Note: This is the old ArcView 3.x tool for conversion. Please make sure that the naming conventions are upheld. (If importing a coverage, grid, or tin, names are limited to a maximum of 13 characters long, and cannot have spaces. Also, do not save in a geodatabase.)
What's this exclamation point next to my file mean?
If there's a red exclamation point to the right of the filename when you open up your map document (*.mxd), that means ArcView can't find your data files.
How do I get rid of the exclamation point?
- Right-mouse click on the file name that has the exclamation point. You'll get a long menu.
- Go to the bottom of the menu and click 'Properties.' A big window will pop up.
- Click on the Source tab. There will be an inset area named 'Data Source' which gives you a lot of information about your data file, including where the file was the last time you saved your map document (*.mxd).
- Click the small button on the bottom left of the window called 'Set Data Source.' Another window will pop up that will allow you to navigate to the current location of your data file. (If the data is not on the disk or computer that you are currently working on, go back to the last computer or disk you were working on and get the data from there. More information on this is under the FAQ heading "How do I avoid getting the exclamation point?")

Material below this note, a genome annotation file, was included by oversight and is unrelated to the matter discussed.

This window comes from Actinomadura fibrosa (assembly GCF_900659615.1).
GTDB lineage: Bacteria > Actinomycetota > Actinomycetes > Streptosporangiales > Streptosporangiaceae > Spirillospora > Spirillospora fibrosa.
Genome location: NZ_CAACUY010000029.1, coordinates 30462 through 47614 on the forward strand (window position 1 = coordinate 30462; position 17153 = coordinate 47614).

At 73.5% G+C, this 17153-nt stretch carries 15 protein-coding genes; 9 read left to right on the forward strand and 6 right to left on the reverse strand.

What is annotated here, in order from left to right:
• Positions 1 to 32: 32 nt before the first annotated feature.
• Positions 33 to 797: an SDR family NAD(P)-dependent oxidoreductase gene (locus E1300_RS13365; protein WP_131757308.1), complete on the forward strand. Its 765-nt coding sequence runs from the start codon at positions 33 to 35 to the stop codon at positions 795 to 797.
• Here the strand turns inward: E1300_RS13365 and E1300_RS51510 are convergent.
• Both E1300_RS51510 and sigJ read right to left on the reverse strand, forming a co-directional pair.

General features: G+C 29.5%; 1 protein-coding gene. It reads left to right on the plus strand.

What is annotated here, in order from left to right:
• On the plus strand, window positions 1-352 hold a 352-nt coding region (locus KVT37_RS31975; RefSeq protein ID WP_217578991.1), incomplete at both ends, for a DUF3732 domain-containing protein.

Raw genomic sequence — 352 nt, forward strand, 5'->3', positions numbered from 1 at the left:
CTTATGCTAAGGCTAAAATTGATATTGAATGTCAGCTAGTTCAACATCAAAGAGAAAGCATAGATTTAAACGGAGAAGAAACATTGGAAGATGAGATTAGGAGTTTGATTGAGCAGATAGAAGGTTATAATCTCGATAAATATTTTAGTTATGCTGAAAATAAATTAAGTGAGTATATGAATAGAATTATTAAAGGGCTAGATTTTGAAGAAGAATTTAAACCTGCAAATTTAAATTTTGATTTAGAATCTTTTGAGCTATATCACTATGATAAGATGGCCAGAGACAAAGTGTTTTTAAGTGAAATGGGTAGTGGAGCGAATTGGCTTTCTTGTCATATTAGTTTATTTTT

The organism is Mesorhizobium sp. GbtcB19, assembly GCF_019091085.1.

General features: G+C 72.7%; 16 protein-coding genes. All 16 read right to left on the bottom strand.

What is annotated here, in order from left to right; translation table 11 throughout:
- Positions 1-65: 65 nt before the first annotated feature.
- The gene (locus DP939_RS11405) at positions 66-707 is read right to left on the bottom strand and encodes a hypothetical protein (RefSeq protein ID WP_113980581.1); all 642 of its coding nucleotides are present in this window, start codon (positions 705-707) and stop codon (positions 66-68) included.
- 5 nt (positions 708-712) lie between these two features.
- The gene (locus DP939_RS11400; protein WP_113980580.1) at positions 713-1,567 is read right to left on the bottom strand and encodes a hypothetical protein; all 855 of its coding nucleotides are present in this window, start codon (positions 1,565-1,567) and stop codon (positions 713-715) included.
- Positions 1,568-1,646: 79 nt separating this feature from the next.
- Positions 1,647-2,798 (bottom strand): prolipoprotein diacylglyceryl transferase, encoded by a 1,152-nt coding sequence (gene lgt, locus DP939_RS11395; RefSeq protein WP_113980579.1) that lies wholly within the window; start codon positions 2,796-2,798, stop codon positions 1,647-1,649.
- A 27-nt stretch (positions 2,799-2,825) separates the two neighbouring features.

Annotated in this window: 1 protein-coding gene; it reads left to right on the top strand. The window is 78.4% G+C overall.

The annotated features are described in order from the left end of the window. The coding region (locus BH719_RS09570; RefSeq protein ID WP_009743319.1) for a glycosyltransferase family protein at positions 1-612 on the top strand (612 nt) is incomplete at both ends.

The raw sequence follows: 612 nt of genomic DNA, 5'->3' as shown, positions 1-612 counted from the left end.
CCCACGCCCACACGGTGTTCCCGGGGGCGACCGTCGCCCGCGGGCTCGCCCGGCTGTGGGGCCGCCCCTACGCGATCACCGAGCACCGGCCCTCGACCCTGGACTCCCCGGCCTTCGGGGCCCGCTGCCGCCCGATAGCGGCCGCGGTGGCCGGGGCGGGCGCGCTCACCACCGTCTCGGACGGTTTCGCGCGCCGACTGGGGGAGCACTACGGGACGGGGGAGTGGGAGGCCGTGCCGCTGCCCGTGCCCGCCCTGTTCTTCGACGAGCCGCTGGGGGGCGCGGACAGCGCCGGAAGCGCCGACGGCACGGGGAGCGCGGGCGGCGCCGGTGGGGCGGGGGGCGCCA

- After finding your data file, click Add and that window will disappear.
- Click OK on the Properties window. The exclamation point should go away and your data file should appear.
How do I avoid getting the exclamation point?
Always make sure that you save all data files associated with the map document (*.mxd). Don't move any of your data files around. Most GIS information is comprised of many files and every file is important so that the data is viewed properly, and this varies from file type to file type. The only way to know which files are associated together is to look at the names — almost all files that are associated have the same name, just with different suffixes. For example, in a shapefile, there are a minimum of 3 files, and up to 8 files that comprise the working data — so while you're looking at "hamilton.shp" — hamilton.shx, hamilton.dbf, hamilton.shb, hamilton.prj, and a bunch of other files are working to make that view possible. Coverages are very complicated, and they come in their own folders. They add another folder — 'info' — to any place they're located. Or, if there's already an info folder, they'll add data to that folder. Tiff files tend to come with the image, plus projection files.